2. Materials and methods
2.1. Study population
This study was conducted between September 2018 and June 2020 at the National Cardiovascular Center Harapan Kita. Subjects were post-PCI patients who had ACS and received clopidogrel therapy, with a minimum sample size of 200 patients determined by the rule-of-thumb equation for 20 independent variables. Included designs were cross-sectional and prospective cohort for the clopidogrel resistance study and the MACE study, respectively. Inclusion criteria included (1) post-PCI patients who had ACS and received clopidogrel 75 mg daily at least 6 h after the loading dose (during hospitalization and later); (2) those taking clopidogrel regularly; and (3) those who had signed informed consent. Exclusion criteria included (1) thrombocytopenia; (2) thrombocytosis; (3) hemolytic, lipemic, or icteric blood samples; and (4) the presence of hemorrhagic manifestations. This study was approved by the Ethics Committee of the National Cardiovascular Center, Harapan Kita Hospital. Subjects were prospectively observed for 1 year through monthly telephonic interviews. Subjects were required to report to the National Cardiovascular Center, Harapan Kita, on a monthly basis after PCI for anamnesis, physical examination, and continuation of clopidogrel medication. Demographic data, cardiovascular risk factors, and laboratory results were obtained. Angina pain, recurrent acute myocardial infarction (AMI), stroke, or death within 1 year were recorded as MACEs. A subject who could not be reached after 1 year of observation was considered a dropout.
2.2. Blood sample and platelet aggregation test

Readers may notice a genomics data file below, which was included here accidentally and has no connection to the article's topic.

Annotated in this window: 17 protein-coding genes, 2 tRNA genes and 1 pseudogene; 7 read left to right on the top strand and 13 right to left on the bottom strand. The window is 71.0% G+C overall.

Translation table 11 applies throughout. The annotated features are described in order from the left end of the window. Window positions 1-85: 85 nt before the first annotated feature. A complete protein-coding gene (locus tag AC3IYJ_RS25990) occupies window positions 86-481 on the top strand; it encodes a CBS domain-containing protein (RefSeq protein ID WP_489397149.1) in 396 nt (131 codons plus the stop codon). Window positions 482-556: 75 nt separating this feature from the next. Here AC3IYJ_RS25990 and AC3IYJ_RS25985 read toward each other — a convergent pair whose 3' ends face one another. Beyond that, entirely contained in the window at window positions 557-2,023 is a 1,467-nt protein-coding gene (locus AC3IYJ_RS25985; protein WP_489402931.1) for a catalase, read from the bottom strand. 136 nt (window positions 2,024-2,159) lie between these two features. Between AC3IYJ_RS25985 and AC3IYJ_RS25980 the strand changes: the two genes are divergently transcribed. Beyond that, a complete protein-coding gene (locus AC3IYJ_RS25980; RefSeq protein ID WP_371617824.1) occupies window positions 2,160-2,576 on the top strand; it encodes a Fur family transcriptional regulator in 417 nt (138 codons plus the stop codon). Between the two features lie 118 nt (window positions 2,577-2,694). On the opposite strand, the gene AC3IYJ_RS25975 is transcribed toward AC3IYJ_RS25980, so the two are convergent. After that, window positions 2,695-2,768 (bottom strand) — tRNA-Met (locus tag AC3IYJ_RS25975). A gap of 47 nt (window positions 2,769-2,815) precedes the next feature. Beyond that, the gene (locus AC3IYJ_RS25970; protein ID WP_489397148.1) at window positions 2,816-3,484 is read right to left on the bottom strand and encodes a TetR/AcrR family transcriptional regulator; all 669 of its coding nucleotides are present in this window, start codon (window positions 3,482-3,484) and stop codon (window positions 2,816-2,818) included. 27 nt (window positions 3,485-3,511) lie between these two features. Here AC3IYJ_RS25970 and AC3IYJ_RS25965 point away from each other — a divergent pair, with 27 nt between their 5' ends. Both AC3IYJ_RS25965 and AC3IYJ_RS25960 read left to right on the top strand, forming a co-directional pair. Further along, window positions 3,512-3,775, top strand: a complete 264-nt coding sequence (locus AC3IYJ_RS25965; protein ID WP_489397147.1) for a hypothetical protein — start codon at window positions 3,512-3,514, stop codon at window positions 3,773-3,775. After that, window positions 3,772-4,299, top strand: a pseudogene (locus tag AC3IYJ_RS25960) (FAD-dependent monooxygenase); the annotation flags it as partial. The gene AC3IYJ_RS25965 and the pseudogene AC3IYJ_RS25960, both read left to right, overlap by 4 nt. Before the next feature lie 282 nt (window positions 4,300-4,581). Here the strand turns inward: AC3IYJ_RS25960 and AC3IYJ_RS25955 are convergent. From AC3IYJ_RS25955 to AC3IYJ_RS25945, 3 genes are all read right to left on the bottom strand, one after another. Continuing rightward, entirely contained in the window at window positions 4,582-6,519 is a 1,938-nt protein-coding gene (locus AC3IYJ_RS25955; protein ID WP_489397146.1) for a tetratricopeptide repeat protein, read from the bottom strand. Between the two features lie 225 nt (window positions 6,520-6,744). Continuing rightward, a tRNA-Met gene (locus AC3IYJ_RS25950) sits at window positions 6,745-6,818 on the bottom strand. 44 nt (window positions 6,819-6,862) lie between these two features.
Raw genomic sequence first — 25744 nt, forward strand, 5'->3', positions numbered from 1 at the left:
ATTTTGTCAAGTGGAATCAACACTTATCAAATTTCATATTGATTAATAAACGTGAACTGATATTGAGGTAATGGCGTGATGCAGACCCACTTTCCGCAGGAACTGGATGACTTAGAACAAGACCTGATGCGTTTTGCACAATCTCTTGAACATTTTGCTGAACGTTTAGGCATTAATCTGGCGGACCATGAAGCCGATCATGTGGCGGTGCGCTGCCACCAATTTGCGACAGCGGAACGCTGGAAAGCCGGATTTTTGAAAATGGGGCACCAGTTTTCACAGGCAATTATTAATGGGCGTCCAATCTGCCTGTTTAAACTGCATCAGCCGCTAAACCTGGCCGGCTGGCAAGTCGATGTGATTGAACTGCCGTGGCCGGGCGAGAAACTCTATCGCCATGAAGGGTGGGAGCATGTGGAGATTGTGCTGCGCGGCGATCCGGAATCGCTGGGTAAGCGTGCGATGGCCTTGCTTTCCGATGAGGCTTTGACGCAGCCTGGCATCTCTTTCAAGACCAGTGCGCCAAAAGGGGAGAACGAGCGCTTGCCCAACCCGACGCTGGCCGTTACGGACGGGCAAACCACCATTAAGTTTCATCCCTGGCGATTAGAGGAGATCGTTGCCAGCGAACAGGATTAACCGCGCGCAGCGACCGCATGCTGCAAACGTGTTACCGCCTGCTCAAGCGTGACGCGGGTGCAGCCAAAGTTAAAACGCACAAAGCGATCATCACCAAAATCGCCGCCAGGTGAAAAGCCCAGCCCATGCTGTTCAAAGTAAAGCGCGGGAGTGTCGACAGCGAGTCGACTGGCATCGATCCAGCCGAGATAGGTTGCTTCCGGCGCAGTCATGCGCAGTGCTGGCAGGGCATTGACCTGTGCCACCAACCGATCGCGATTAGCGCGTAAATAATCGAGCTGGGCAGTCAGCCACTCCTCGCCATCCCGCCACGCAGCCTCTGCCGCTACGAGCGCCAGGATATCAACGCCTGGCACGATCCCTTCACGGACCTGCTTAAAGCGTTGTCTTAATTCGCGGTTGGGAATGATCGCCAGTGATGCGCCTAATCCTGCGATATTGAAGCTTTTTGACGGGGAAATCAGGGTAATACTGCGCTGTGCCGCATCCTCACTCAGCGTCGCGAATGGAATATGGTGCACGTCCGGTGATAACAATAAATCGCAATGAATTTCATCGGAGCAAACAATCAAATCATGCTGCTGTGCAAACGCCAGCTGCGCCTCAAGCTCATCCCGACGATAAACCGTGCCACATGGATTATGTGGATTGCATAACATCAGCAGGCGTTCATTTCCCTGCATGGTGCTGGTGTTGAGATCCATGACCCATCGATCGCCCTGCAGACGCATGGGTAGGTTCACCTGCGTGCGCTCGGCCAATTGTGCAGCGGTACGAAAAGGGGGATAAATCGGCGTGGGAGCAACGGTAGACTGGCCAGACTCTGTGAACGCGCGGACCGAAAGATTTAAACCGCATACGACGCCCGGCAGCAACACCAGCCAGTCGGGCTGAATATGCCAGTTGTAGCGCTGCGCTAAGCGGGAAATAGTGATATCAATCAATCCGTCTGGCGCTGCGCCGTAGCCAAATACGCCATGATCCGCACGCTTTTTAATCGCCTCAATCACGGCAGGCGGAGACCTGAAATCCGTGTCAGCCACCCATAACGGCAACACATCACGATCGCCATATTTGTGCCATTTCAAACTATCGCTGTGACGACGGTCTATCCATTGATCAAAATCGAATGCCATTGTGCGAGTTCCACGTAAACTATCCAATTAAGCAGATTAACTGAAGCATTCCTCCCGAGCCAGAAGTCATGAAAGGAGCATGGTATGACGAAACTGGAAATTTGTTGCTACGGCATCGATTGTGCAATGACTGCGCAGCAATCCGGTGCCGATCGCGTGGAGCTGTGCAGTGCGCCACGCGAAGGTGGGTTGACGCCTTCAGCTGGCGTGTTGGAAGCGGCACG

Approximately 15 ml of venous blood was drawn from subjects. Then, 9 ml of blood was divided into three tubes with sodium citrate for a platelet aggregation test to determine clopidogrel resistance. Blood samples were centrifuged for the platelet aggregation test to obtain platelet-rich plasma (PRP). The agonist ADP 20 μM was added to PRP. Light transmission aggregometry (LTA) using the Agram aggregometer method was used for the platelet aggregation test, where platelet aggregation greater than 59% was defined as clopidogrel-resistant (20). A within-run accuracy test was performed on the platelet aggregation test. CYP2C19 and P2Y12 gene polymorphisms and miRNA-26a expression were evaluated using quantitative real-time polymerase chain reaction (qRT-PCR), and DNA methylation of CYP2C19 and P2Y12 genes was assessed using the bisulfite conversion method. The remaining 6 ml of blood were split into two tubes with ethylenediaminetetraacetic acid (EDTA) for the analysis of CYP2C19 and P2Y12 polymorphisms, DNA methylation of CYP2C19 and P2Y12, and miRNA-26a expression.
2.3. Polymorphism assay
Single-nucleotide polymorphism (SNP) of CYP2C19 was identified as CYP2C19*2 (G681A; rs4244285) and CYP2C19*3 (G636A; rs4986893), while SNP of P2Y12 was identified as the A57T polymorphism (rs3679479). First, peripheral blood mononuclear cells (PBMCs) were isolated from the blood sample. DNA was obtained by extracting PBMC using the QIAamp DNA mini kit. CYP2C19 polymorphism assay was performed using the Taqman assay kit (ThermoFisher Scientific). The method used was qRT-PCR. If polymorphisms were identified, a mutant carrier of the CYP2C19 polymorphism was determined.
2.4. DNA methylation assay